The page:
Over the past year and a half, we’ve grappled with the switch to hybrid-working. Utilising technology available to us, we’ve connected with co-workers and others in a world where we haven’t been able to meet physically. In fact, by now many people have even worked in a new company for almost a year without physically meeting their colleagues.

Although we’ve had what would seem a lot of practice in the hybrid-working world, a lot of companies and business leaders are not using the technology as efficiently, effectively or engagingly as possible. This often can make business practices slower, productivity lower, and employees to become disengaged. 

So, what are the key challenges of hybrid-working? And, how can business leaders overcome this and what benefits will it bring to their organisation?

Many workers find that the working from home method can bring about greater individual productivity, and allow workers to have less distractions in the office. Karlien Vanderheyden, Professor of Organisational Behaviour at Vlerick Business School says, “home working can ensure employees focus more on the job at hand and there are less disruptions than in the office. Many companies indicate that working partly at home increased productivity both qualitatively and quantitatively, and employees get more done in the same time than before.”

So, if individual’s work productivity is increasing, what is the impact on wider, long-term business activities. Well, many cite hybrid-working as a reason that these longer term business decisions are taking longer to make, and firms are becoming less innovative in their future-planning. It’s true to say that the day-to-day activities haven’t had too much of an impact, but longer-term decisions are becoming harder to implement.

The lack of the so-called ‘water-cooler’ moment can ensure that colleagues aren’t having the casual chat about interesting activities spread across the organisation. But arguably, the biggest detriment of hybrid-working affecting businesses long-term is the inability to have in-person meetings.

“One key problem of hybrid working is that we’re no longer able to effectively read body language in meetings”, says Steffen R. Giessner, Professor of Organisational Behaviour and Change at the Rotterdam School of Management, Erasmus University (RSM). “We miss so much vital information in online meetings, that we are unable to recognize when to change our approach to better engage others or respond effectively to those we are conversing with.”

This is something Sankalp Chaturvedi, Professor of Organisational Behaviour & Leadership at Imperial College Business School, echoes. “Virtually, we can’t easily tell when someone else has disengaged or is distracted by something in their own surroundings”. Therefore, business leaders have to more empathetic, attentive and observant. Professor Chaturvedi believes that leaders must show virtual charisma, “which requires dialled-up energy levels, clear and simple messages, and a skillset more akin to actors engaging effectively with a virtual TV or cinema audience.”

There are of course a number of other key challenges in online meetings for leaders. Ensuring you have all colleagues attention can be difficult, “there is huge temptation to look at, and respond to the many online notifications popping up in front of our faces, and most of us are only too willing to give it its due, quickly looking away from the camera to a second screen”, says Professor Giessner.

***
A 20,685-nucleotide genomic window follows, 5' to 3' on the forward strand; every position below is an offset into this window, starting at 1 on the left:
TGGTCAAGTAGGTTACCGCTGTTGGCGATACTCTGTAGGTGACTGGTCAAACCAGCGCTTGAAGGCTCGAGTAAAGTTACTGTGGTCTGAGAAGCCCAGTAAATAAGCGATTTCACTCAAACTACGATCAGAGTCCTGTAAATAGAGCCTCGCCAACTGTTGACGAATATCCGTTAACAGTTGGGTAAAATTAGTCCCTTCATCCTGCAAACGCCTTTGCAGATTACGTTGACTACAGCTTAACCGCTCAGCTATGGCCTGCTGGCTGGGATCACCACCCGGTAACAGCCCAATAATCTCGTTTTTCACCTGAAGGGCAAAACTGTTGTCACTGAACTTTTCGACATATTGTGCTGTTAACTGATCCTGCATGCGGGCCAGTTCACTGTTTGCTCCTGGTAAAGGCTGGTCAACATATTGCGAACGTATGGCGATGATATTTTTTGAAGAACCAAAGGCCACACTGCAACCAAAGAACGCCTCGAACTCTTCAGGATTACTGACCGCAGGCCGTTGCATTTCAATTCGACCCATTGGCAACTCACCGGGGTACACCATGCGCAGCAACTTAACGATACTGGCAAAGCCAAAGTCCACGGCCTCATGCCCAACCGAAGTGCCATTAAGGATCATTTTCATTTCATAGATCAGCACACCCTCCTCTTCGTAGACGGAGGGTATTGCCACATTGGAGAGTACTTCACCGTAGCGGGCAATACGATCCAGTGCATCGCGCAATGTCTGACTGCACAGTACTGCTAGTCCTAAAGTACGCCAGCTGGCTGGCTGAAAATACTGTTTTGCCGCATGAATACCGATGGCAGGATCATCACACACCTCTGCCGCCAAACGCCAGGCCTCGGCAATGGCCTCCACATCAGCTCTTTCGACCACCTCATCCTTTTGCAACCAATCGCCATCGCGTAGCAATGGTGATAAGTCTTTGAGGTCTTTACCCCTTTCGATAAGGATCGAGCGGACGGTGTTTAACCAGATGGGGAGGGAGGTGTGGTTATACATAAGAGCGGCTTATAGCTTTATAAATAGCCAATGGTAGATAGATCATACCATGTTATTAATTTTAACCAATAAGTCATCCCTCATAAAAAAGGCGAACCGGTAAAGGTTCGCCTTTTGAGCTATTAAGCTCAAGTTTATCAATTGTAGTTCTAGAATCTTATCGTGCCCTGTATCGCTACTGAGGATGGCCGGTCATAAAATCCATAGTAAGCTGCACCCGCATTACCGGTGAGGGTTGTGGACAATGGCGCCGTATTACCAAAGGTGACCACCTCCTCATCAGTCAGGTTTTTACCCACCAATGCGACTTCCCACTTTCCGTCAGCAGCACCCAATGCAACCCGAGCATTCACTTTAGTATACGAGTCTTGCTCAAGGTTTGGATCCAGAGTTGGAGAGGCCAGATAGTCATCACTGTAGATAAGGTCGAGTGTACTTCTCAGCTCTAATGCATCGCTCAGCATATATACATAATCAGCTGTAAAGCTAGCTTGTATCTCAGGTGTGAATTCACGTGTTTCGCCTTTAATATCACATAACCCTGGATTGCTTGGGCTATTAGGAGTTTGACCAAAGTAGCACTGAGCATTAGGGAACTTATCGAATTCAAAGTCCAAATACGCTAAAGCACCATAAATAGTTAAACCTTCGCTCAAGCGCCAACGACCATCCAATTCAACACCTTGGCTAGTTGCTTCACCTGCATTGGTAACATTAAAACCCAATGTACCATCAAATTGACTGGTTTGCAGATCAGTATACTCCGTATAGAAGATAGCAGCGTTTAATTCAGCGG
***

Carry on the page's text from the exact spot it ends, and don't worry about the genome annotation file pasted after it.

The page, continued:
Time is also incredibly scarce for workers too, therefore Professor Chaturvedi says before a meeting is even started leaders need to strictly plan a tight agenda and ensure everyone is needed for the meeting. “Before a meeting is even organised, consideration must be given to its purpose, who needs to be involved, if leaders have the skills required, and whether there is a better way to approach it. Participants must prepare and come ready to contribute, with a short and specific agenda”. 

And ensuring hybrid-working is as effective as possible is of paramount importance to companies. A recent white paper released by Vlerick Business School showcased the five key benefits of hybrid-working when done effectively by companies. 

Katleen de Stobbeleir, Professor of Leadership at Vlerick Business School, says that one of the major advantages of hybrid-working is you can attract top, young talent. “Flexibility in working location and hours is good for your employer branding as younger employees want more control in this area. Employees in other phases of life, such as young parents or caregivers, will also embrace the chance to work from home.”, say Professor de Stobbeleir.

The Vlerick report highlighted a huge number of other benefits for making this hybrid-working effective, including contributing to sustainability objectives, saving on office costs, increasing productivity and energising employees too.

Therefore, it is clear to see the biggest challenges in hybrid-working is reaching long-term objectives, and having clear, efficient and effective meetings. But in getting these right, and leaders ensuring they are adapting to hybrid-working and employees are engaged too, leaders can see huge positives driving forward the organisation and achieving the long-term goals. 

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